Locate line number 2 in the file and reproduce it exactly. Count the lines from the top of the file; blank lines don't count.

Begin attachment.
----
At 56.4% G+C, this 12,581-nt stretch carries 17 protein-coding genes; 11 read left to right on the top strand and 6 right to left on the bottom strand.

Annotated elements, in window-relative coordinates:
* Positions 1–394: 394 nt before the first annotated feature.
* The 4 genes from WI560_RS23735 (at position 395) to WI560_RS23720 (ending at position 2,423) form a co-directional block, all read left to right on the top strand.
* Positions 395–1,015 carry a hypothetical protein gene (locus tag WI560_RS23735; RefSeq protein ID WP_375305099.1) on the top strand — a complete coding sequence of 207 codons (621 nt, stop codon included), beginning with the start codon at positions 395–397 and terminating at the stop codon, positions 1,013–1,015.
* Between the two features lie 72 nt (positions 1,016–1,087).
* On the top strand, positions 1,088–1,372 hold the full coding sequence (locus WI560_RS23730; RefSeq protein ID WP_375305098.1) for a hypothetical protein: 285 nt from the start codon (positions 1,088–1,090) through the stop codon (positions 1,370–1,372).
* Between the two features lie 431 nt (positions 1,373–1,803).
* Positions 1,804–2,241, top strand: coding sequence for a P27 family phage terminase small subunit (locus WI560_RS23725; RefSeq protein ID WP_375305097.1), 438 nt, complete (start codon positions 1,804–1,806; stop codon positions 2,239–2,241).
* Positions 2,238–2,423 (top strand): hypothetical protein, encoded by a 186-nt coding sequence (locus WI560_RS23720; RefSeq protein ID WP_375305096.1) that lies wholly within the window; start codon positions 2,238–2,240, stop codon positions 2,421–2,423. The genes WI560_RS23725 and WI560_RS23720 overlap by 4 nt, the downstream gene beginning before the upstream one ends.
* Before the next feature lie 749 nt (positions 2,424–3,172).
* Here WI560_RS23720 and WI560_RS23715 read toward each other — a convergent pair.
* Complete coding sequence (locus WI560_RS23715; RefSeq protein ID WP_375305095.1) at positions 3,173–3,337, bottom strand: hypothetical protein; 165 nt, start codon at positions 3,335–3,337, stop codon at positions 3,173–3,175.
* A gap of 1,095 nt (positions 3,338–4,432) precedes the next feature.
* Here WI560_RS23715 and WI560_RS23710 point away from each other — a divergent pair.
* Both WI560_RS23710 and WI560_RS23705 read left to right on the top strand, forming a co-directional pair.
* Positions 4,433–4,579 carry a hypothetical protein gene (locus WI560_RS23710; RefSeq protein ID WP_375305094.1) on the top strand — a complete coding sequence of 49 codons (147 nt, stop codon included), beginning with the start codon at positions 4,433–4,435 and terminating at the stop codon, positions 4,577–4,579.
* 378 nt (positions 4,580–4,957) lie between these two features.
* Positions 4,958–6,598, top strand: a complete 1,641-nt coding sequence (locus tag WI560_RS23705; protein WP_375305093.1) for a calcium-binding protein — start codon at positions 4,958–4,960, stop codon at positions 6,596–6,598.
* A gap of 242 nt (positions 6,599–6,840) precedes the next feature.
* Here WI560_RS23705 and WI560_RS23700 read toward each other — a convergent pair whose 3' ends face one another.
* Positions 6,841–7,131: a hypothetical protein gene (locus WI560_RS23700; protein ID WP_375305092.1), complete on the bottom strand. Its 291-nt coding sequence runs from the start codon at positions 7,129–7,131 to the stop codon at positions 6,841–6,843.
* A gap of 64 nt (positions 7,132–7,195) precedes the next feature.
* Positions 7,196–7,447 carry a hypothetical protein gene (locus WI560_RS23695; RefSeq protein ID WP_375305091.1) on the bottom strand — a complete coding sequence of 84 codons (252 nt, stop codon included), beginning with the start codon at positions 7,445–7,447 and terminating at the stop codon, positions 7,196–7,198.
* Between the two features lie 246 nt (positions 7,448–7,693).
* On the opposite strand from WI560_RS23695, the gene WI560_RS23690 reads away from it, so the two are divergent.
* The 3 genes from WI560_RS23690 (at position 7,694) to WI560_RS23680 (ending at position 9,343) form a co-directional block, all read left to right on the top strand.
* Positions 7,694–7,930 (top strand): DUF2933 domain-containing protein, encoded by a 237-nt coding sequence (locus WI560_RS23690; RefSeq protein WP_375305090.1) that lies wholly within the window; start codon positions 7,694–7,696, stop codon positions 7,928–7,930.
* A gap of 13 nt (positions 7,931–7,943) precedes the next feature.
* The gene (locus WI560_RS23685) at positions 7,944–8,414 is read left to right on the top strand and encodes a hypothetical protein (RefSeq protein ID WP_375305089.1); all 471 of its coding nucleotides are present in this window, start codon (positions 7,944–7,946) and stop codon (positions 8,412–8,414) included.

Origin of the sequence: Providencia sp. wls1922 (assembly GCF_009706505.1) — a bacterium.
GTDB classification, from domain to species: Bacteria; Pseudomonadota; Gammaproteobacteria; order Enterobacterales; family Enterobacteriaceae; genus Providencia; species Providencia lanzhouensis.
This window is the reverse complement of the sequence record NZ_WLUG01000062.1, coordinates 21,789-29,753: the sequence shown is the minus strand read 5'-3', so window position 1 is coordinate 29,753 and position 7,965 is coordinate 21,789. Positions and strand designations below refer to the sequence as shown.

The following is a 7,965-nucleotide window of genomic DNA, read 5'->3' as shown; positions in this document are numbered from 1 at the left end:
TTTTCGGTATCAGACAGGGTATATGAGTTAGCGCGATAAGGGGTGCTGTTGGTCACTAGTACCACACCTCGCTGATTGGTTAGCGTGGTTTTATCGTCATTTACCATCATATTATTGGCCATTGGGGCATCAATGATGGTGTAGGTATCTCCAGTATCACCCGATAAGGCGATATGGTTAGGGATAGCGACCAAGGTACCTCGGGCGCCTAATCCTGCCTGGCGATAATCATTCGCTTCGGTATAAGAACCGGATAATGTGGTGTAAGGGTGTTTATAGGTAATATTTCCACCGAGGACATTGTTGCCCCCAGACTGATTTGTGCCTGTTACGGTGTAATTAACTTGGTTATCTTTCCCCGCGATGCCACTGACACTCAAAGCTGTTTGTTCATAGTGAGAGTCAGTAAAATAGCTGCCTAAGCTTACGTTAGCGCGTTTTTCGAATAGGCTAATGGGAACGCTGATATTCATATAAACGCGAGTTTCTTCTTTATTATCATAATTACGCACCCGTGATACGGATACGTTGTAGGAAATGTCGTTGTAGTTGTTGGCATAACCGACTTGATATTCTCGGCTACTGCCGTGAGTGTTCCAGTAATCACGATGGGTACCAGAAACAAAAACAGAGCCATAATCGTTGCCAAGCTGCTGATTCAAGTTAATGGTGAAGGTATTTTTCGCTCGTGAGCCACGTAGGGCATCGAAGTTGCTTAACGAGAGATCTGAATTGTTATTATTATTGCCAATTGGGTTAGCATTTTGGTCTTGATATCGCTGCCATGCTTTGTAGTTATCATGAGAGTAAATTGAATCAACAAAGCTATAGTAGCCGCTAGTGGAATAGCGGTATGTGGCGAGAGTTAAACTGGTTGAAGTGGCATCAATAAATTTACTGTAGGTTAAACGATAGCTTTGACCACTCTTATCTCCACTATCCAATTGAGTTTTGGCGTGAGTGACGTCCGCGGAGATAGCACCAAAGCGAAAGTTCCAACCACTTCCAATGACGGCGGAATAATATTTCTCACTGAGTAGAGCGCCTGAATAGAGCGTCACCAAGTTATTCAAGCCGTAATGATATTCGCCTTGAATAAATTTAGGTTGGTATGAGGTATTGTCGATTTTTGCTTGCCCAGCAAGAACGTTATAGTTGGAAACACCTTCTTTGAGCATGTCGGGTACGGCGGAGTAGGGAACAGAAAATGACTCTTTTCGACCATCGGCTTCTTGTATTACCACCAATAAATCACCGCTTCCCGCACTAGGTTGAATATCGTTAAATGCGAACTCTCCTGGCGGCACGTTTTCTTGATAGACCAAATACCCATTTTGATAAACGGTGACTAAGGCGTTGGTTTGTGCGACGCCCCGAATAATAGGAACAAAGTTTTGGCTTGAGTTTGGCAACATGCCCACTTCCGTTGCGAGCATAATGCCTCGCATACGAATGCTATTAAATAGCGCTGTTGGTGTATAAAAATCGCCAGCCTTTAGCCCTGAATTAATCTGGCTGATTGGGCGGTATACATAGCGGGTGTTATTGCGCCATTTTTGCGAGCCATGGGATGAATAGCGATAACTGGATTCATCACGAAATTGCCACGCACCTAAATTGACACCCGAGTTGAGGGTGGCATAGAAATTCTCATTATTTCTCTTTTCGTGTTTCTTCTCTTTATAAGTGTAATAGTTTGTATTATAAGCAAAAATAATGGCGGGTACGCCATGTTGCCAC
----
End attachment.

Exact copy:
Annotated elements, in window-relative coordinates: